A speech-language pathologist (SLP) is a medical professional who performs assessments to determine the type of speech therapy an individual needs and then provides that therapy. An SLP is also referred to as a speech therapist.
Issues That Speech Therapists Treat
There are different forms of speech therapy, each type involves the use of approaches and techniques designed to treat specific issues.
Problems that speech-language pathologists can help patients with include:
- Difficulty articulating.
- Stuttering and word cluttering.
- Issues comprehending written and spoken language.
- Trouble solving problems.
- Voice characteristics (vocal tone).
- Memory and attention.
- Swallowing issues resulting from stroke or due to a congenital disorder.
An SLP also provides treatment to individuals who have difficulty hearing or a hearing disorder. Some speech therapists specialize in providing other services, including dialect or accent modification, transgender voice therapy and professional voice development.
There Are 3 Basic Kinds of Speech Impairments
This disorder is related to a brain injury. Dysarthria occurs when the muscles in the mouth, lips, jaws and tongue are unable to function properly because they are too weak to do so.
2. Fluency Disorders and Stuttering
Stuttering, which is also referred to as stammering, is characterized by blocks of pauses, stretching sounds out while speaking and repeating a particular sound. An individual’s stuttering may become worse while experiencing anxiety, as well as when feeling tense or excited.
This disorder is usually caused by a brain injury, stroke or a head injury. Aphasia negatively affects an individual’s ability to express, understand and communicate language properly. Although aphasia is treatable, it cannot be cured.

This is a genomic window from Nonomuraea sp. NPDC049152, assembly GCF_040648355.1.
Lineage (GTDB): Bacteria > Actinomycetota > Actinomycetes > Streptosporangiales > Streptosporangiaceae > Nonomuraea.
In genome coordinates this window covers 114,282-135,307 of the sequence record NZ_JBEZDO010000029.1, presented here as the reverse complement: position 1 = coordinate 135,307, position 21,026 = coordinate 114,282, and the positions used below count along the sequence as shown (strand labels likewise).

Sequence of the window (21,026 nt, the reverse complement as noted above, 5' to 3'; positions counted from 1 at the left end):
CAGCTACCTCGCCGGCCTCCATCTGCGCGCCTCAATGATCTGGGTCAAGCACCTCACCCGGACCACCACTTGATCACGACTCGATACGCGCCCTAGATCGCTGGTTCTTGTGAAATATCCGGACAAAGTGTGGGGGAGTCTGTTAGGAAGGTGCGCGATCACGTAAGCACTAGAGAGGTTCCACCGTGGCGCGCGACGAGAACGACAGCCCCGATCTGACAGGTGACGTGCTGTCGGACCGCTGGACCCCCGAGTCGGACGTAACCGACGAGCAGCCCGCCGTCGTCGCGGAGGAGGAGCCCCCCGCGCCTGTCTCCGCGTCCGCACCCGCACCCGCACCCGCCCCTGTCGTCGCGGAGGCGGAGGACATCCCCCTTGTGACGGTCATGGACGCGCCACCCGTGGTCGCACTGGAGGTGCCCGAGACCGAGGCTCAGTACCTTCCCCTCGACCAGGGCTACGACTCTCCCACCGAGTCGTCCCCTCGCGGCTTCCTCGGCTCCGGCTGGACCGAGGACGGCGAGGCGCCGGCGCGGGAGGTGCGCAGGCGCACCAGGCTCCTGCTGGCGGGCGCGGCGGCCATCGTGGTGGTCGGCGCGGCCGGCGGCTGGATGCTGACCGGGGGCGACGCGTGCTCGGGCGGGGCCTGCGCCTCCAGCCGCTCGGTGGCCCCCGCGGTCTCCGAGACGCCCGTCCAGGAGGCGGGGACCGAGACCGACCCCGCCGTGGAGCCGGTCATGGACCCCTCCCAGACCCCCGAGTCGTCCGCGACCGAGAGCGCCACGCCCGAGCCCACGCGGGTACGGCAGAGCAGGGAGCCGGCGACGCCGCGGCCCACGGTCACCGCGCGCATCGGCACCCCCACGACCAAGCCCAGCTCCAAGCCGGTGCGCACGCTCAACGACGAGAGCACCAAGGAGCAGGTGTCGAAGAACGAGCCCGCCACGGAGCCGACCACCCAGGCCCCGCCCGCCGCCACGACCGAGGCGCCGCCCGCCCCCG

Speech Therapy Techniques for Children
Speech therapists at Therapeutic Potentials, Inc. (TPI), design children personalized treatment plans.
Jaw, lip and tongue movement exercises can help strengthen the muscles in and around the mouth.
During treatment, the speech-language pathologist helps the child pronounce words by slowly making specific sounds while participating in a variety of fun activities.
A speech therapist talks to the child and uses visual methods (e.g., books, pictures, objects) to help stimulate language development. In addition, the SLP may use repetition exercises.
Swallowing and Chewing Therapy
A child experiencing swallowing and feeding issues can benefit from activities designed to strengthen the muscles in and around the mouth. Children having trouble chewing and swallowing frequently learn strategies that they can use to practice at home.
Speech Therapy Techniques for Adults
The techniques a speech therapist uses for adults differs from those utilized for children.
An adult may experience problems swallowing due to medical issues including Parkinson’s disease, a stroke and mouth cancer. The SLP can use several exercises to help improve his or her ability to swallow.
These exercises may include:
- Phonological Processing
- Sentence Production
- Repetition of Consonant and Vowel Pairing
- Tongue Movement Exercises
Mouth and Facial Exercises
Facial and mouth exercises help with strengthening the oral muscles. Strengthening these muscles can improve the patient’s communication abilities as well as increase his or her confidence level.
Memory activities, problem-solving methods and conversation exercises improve the patient’s communication skills.
Speech therapists may also teach the patient breathing exercises to help solve his or her difficulties with speech.
Without the ability to communicate properly, socializing and expressing oneself can be highly challenging. When a child is having trouble with speech, early intervention is crucial. Otherwise, he or she may fall behind in social skill development. When an adult experiences difficulty communicating, his or her self-esteem may be negatively affected.
The speech therapists at TPI serve people from Lakewood Ranch, Sarasota and Bradenton, Florida, as well as those in the surrounding areas. To learn more, contact Therapeutic Potentials, Inc., at 941-758-3140 today or click here to schedule an appointment.